In Britain, we have the “pingdemic”. Over in the US, parents are dealing with another pandemic blight: the “Peppa Effect”.

Young children across the pond have begun speaking with “an unusual vocabulary and a British accent” after binge-watching Peppa Pig during lockdown, according to the Wall Street Journal.

The British cartoon has become even more popular as working parents installed their offspring in front of the television to keep them entertained.

One nursery-age child “stunned” her parents when she addressed her mother in a “polished British accent” and said: “Mummy, are you going to the optician?” Her parents had always used the phrase “eye doctor”.

“We were like, ‘The what?’” said Matias Cavallin, her father. “That’s like a college-level word.”

His daughter, Dani, also refers to a “petrol station” rather than a gas station, and “biscuits” instead of cookies.

The newspaper said parents now speak of the Peppa Effect which includes the use of “cheeky Britishisms”.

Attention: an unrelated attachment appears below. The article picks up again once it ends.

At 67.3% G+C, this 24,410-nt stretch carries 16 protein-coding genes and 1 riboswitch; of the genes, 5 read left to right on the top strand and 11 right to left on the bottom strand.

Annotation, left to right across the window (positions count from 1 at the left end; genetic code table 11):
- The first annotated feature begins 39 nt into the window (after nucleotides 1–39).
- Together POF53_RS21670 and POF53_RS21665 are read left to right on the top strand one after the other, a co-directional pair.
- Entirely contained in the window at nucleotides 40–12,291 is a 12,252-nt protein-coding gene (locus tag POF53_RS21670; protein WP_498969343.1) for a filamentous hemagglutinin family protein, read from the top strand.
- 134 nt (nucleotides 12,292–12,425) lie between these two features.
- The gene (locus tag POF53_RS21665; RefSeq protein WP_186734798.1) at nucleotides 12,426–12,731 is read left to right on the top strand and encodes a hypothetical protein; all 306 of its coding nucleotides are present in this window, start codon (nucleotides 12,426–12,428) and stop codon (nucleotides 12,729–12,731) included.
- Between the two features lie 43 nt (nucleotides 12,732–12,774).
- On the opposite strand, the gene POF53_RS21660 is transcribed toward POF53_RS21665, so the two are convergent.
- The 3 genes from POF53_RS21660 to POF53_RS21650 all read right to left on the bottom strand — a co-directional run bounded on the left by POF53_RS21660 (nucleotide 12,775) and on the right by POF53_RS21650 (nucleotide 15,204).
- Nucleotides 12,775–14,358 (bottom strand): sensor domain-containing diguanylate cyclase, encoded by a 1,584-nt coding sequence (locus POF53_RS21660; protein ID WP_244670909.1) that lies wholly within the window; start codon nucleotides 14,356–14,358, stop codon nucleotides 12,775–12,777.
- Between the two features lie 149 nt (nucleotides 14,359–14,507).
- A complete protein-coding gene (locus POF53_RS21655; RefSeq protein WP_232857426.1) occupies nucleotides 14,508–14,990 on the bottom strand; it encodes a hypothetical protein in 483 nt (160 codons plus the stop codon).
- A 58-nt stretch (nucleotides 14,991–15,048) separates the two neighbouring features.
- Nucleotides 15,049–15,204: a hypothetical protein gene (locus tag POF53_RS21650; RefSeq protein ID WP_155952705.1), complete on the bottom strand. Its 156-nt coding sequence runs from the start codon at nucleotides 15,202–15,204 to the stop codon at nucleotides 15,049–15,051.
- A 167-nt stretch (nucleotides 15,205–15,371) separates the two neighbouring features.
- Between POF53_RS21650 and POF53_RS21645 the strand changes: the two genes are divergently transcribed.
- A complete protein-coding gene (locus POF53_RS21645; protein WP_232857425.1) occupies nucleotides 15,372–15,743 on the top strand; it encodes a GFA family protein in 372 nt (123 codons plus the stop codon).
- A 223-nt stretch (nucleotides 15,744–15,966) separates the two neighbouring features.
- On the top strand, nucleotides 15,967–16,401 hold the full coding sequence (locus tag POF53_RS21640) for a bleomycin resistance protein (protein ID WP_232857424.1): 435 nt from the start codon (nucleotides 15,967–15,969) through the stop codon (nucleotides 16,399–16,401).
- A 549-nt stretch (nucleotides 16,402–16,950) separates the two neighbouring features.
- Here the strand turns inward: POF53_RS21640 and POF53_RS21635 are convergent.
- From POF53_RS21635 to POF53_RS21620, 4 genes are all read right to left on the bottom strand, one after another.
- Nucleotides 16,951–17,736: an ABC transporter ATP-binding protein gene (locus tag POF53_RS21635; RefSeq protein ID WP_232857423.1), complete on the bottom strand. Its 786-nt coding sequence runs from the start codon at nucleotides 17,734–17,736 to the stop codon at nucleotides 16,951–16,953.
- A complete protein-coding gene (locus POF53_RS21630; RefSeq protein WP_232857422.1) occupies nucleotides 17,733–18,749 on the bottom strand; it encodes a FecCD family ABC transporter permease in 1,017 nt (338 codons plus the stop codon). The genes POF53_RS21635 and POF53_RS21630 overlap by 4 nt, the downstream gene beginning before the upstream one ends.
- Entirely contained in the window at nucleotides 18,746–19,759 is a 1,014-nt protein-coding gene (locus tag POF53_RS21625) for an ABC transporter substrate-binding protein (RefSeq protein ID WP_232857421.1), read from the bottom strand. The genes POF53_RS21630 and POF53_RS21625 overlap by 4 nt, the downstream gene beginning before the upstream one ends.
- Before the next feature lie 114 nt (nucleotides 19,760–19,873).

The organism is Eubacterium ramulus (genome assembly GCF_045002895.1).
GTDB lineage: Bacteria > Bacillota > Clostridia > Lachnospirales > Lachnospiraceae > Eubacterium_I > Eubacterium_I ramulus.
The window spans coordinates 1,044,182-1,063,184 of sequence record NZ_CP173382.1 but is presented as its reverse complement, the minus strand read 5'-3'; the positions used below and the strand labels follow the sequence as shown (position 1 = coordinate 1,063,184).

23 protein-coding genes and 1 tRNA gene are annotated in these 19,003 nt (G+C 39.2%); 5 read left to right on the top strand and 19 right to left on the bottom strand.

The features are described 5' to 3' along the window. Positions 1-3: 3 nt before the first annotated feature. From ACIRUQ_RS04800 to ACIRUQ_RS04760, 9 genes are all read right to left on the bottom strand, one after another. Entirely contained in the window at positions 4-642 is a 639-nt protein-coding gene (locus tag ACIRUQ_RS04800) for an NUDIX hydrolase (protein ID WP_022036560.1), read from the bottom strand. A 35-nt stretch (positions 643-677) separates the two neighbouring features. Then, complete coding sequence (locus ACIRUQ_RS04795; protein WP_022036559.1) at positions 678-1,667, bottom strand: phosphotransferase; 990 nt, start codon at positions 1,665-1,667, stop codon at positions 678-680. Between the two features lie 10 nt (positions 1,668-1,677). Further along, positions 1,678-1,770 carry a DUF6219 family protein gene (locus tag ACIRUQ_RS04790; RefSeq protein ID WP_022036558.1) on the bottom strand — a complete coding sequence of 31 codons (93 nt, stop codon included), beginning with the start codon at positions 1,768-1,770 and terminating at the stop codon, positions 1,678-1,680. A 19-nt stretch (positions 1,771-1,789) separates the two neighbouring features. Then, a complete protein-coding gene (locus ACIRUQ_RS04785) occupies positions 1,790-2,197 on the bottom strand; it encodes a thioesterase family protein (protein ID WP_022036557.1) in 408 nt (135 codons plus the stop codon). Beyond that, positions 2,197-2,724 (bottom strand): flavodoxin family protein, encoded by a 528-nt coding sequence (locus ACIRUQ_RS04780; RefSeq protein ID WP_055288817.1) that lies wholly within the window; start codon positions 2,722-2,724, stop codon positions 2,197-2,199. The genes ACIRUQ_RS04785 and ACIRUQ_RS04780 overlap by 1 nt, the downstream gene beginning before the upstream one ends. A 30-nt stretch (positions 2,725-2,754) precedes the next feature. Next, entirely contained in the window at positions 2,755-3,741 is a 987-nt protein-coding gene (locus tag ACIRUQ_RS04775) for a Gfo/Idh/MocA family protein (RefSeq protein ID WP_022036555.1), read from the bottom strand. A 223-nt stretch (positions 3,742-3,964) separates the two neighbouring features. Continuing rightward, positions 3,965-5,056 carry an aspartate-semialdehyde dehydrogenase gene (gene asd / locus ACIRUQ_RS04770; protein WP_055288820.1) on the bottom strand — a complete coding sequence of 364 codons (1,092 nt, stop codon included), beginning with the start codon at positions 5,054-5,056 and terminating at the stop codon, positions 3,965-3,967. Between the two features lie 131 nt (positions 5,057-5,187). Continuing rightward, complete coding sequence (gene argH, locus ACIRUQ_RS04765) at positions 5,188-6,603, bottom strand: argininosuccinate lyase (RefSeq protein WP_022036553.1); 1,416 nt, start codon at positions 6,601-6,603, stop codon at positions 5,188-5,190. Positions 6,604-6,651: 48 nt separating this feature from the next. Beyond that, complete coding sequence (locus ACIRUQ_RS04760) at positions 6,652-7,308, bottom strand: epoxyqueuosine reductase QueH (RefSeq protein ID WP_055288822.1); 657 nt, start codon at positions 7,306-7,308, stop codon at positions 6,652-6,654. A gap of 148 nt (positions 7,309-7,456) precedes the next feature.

Santa Claus? No, it’s Father Christmas

Peppa Pig was second only to SpongeBob SquarePants as the world’s most-watched children’s cartoon in the 12 months to March 2021, according to the Wall Street Journal. Over the course of the year, it jumped from 103rd to 50th most in-demand show overall.

Another child mentioned in the article, six-year-old Aurelia, reconfigured the family’s Christmas celebrations to include mince pies, paper crowns and “Father Christmas” as a replacement for Santa Claus.

Other phrases which have seeped into children’s vocabulary thanks to the show include “telly” for television and “power cut” for power outage.

One parent said that her four-year-old daughter had learned manners by watching Peppa. “She says ‘lovely’ and ‘please’ and ‘thank you’ all the time,” she said.

Entertainment One, makers of Peppa Pig, said: “Young Peppa fans see her as a friend… and, as we do with friends that we admire, pick up some of their characteristics. Imitation is the sincerest form of flattery.”